A nonprofit publication of the Kentucky Center for Public Service Journalism

Candidate for Kenton County Court judge seeks to disqualify an opponent over residency requirement

By Jack Brammer
NKyTribune reporter

Ashley McNeese, a candidate for judge in Kenton Family Court’s new 6th division, claims in a lawsuit that one of her opponents in the race, Maria Kathleen Ante, fails to meet residency requirements and should be disqualified from the race that has three other candidates.

In a 21-page lawsuit filed late Tuesday in Kenton Circuit Court, McNeese alleges Ante has not been a resident of Kenton County for the constitutionally required period of two years prior to taking office and that makes her ineligible to run for the seat in the Nov. 8 election for an eight-year term.

Ashley McNeese

Ante did not return a phone call to her cell phone seeking comment.

The Kentucky Supreme Court in April ordered the new and third Family Court in Kenton County to take effect Jan. 2, 2023. The court deals with cases like divorce, child support, domestic violence, and adoption.

Five attorneys entered the race for the judgeship that pays $141,392.08 a year. The other candidates besides McNeese of Independence and Ante of Villa Hills are Donna M. Bloemer of Ft. Wright, Tom Rauf of Edgewood, and Pete Roush of Edgewood.

McNeese claims in her lawsuit against Ante that Ante “took no steps to establish residency in Kenton County prior to Jan. 1, 2021.”

The lawsuit says Ante lived in Hebron in Boone County prior to buying a house on or about Oct. 29, 2021, in Villa Hills in Kenton County.

Ante does not meet the two-year residency requirement to run for a judgeship in Kenton County, the lawsuit says.

McNeese’s campaign manager, Steve Kramer, released a statement Tuesday night from McNeese.

In it, McNeese said, “Today I took steps to help maintain the integrity in the Kenton Family Court. For the past several years the Kenton Family Court has had its share of controversy which has resulted in the removal of a judge from office at a great expense to Kenton County taxpayers.

Maria Kathleen Ante

“This controversy has also eroded the public confidence in the Kenton County Family Court system as a whole and created uncertainty for both litigants and attorneys during the removal process and appointment process.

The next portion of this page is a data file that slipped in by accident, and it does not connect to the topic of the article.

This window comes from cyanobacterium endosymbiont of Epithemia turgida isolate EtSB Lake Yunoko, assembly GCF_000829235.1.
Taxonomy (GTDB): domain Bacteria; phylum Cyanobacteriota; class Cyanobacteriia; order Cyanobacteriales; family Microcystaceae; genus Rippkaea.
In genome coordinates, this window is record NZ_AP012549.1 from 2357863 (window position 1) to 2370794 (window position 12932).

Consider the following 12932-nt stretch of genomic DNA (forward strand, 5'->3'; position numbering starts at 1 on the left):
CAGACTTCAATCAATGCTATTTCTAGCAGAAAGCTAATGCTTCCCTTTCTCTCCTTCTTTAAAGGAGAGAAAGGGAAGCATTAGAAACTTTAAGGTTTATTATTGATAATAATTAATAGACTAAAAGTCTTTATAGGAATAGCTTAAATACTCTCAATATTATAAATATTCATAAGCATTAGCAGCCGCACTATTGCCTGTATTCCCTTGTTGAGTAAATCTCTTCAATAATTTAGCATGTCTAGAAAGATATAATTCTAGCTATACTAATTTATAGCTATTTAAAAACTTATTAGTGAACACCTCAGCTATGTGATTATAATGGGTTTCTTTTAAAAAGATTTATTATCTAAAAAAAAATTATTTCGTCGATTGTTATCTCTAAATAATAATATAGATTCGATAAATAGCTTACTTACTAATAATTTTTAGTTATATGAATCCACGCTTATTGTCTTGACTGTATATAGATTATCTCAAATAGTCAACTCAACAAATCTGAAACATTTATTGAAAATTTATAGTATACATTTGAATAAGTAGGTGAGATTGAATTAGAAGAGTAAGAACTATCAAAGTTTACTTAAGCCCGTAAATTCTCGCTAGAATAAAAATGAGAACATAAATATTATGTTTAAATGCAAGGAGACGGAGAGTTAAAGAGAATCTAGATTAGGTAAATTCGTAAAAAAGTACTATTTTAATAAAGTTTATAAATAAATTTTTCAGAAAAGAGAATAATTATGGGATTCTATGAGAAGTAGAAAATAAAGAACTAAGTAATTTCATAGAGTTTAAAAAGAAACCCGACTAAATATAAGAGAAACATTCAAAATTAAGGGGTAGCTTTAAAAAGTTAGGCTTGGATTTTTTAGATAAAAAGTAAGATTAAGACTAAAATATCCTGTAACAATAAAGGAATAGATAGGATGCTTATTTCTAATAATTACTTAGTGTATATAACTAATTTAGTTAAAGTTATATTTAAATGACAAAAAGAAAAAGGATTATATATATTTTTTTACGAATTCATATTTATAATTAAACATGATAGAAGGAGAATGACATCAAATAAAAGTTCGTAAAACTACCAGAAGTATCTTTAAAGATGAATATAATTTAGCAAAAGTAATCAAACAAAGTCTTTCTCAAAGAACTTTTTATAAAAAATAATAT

“When I decided to file for the newly created Kenton Family Court 6th division it was a decision I did not take lightly. My decision to run for this office was guided by my faith, my family, my sense of integrity, and my dedication to public service.

“This is why today I filed a challenge to one of my opponents’ candidacy for the Kenton Family Court 6th Division.”

McNeese said she “decided I could not sit back silently and allow someone who does not meet the qualifications to run for this seat.

“This situation could potentially bring more turmoil and challenges to the Family Court system and to the county where I have dedicated my entire career to public service. My morals, ethics, and values have put me in a position where I felt like I needed to step up and do the right thing.”

Ante has practiced law in Kentucky since 2011 and in Ohio since 2010. She graduated from Ursuline Academy high school in Blue Ash, Ohio, in 2002, from Northern Kentucky University in 2006, and from Chase Law School in 2010.

McNeese graduated from Chase in 2010 and Tennessee Technological University in 2004. She is a member of the Northern Kentucky and Kentucky bar associations. As an assistant Kenton County Attorney, she also is a member of the Kentucky County Attorneys Association.

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